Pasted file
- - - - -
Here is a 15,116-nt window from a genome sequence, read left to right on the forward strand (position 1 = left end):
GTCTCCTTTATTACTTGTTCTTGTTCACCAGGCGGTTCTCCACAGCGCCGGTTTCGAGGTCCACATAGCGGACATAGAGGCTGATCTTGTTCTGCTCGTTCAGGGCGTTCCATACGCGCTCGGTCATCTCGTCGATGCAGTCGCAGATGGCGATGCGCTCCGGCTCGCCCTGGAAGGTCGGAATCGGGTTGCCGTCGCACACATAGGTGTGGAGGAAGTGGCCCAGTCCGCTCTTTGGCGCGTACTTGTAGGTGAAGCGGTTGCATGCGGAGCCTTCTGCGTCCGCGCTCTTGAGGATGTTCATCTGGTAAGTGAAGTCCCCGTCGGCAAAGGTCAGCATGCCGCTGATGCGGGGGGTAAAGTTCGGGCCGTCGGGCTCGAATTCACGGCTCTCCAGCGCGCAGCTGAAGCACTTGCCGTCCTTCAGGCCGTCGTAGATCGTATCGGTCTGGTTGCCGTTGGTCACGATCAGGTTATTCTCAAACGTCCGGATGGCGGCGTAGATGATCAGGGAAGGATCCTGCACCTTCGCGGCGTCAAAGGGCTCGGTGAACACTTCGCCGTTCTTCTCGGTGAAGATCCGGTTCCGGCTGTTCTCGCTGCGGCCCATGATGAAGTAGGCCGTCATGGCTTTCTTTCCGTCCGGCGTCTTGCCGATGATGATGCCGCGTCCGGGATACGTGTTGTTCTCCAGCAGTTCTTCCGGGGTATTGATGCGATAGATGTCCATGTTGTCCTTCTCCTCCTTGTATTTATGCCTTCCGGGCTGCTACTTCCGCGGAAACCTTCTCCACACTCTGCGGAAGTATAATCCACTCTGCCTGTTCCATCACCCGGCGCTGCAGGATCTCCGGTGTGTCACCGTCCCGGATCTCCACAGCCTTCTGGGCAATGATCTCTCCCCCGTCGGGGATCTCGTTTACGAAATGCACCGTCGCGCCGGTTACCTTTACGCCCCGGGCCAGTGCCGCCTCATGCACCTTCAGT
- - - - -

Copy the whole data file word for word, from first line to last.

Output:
Here is a 15,116-nt window from a genome sequence, read left to right on the forward strand (position 1 = left end):
GTCTCCTTTATTACTTGTTCTTGTTCACCAGGCGGTTCTCCACAGCGCCGGTTTCGAGGTCCACATAGCGGACATAGAGGCTGATCTTGTTCTGCTCGTTCAGGGCGTTCCATACGCGCTCGGTCATCTCGTCGATGCAGTCGCAGATGGCGATGCGCTCCGGCTCGCCCTGGAAGGTCGGAATCGGGTTGCCGTCGCACACATAGGTGTGGAGGAAGTGGCCCAGTCCGCTCTTTGGCGCGTACTTGTAGGTGAAGCGGTTGCATGCGGAGCCTTCTGCGTCCGCGCTCTTGAGGATGTTCATCTGGTAAGTGAAGTCCCCGTCGGCAAAGGTCAGCATGCCGCTGATGCGGGGGGTAAAGTTCGGGCCGTCGGGCTCGAATTCACGGCTCTCCAGCGCGCAGCTGAAGCACTTGCCGTCCTTCAGGCCGTCGTAGATCGTATCGGTCTGGTTGCCGTTGGTCACGATCAGGTTATTCTCAAACGTCCGGATGGCGGCGTAGATGATCAGGGAAGGATCCTGCACCTTCGCGGCGTCAAAGGGCTCGGTGAACACTTCGCCGTTCTTCTCGGTGAAGATCCGGTTCCGGCTGTTCTCGCTGCGGCCCATGATGAAGTAGGCCGTCATGGCTTTCTTTCCGTCCGGCGTCTTGCCGATGATGATGCCGCGTCCGGGATACGTGTTGTTCTCCAGCAGTTCTTCCGGGGTATTGATGCGATAGATGTCCATGTTGTCCTTCTCCTCCTTGTATTTATGCCTTCCGGGCTGCTACTTCCGCGGAAACCTTCTCCACACTCTGCGGAAGTATAATCCACTCTGCCTGTTCCATCACCCGGCGCTGCAGGATCTCCGGTGTGTCACCGTCCCGGATCTCCACAGCCTTCTGGGCAATGATCTCTCCCCCGTCGGGGATCTCGTTTACGAAATGCACCGTCGCGCCGGTTACCTTTACGCCCCGGGCCAGTGCCGCCTCATGCACCTTCAGT